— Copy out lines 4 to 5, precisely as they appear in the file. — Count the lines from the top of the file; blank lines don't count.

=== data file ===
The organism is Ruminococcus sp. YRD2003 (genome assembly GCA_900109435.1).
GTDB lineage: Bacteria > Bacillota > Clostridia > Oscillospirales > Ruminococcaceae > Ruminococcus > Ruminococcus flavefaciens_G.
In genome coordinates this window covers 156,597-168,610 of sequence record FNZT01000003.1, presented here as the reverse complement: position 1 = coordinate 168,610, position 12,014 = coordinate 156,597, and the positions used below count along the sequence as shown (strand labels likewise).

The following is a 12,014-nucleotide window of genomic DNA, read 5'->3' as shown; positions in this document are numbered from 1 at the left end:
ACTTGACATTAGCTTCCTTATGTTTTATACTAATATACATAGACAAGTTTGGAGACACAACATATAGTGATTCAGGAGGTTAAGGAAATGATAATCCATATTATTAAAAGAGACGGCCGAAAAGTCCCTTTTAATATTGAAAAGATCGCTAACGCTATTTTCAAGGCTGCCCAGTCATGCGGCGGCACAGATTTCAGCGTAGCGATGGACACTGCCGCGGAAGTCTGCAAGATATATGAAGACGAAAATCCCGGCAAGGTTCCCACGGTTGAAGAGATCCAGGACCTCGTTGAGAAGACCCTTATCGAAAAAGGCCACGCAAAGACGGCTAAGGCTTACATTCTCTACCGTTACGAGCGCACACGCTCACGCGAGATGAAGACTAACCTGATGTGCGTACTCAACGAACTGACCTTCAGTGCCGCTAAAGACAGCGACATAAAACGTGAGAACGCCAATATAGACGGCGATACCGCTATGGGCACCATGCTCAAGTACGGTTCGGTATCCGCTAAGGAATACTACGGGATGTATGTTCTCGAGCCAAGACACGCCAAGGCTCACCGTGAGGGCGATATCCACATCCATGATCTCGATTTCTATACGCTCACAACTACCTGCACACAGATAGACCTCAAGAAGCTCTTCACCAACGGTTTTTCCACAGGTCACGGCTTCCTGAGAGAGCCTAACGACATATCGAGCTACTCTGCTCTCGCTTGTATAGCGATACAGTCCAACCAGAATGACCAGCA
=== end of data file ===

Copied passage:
The following is a 12,014-nucleotide window of genomic DNA, read 5'->3' as shown; positions in this document are numbered from 1 at the left end:
ACTTGACATTAGCTTCCTTATGTTTTATACTAATATACATAGACAAGTTTGGAGACACAACATATAGTGATTCAGGAGGTTAAGGAAATGATAATCCATATTATTAAAAGAGACGGCCGAAAAGTCCCTTTTAATATTGAAAAGATCGCTAACGCTATTTTCAAGGCTGCCCAGTCATGCGGCGGCACAGATTTCAGCGTAGCGATGGACACTGCCGCGGAAGTCTGCAAGATATATGAAGACGAAAATCCCGGCAAGGTTCCCACGGTTGAAGAGATCCAGGACCTCGTTGAGAAGACCCTTATCGAAAAAGGCCACGCAAAGACGGCTAAGGCTTACATTCTCTACCGTTACGAGCGCACACGCTCACGCGAGATGAAGACTAACCTGATGTGCGTACTCAACGAACTGACCTTCAGTGCCGCTAAAGACAGCGACATAAAACGTGAGAACGCCAATATAGACGGCGATACCGCTATGGGCACCATGCTCAAGTACGGTTCGGTATCCGCTAAGGAATACTACGGGATGTATGTTCTCGAGCCAAGACACGCCAAGGCTCACCGTGAGGGCGATATCCACATCCATGATCTCGATTTCTATACGCTCACAACTACCTGCACACAGATAGACCTCAAGAAGCTCTTCACCAACGGTTTTTCCACAGGTCACGGCTTCCTGAGAGAGCCTAACGACATATCGAGCTACTCTGCTCTCGCTTGTATAGCGATACAGTCCAACCAGAATGACCAGCA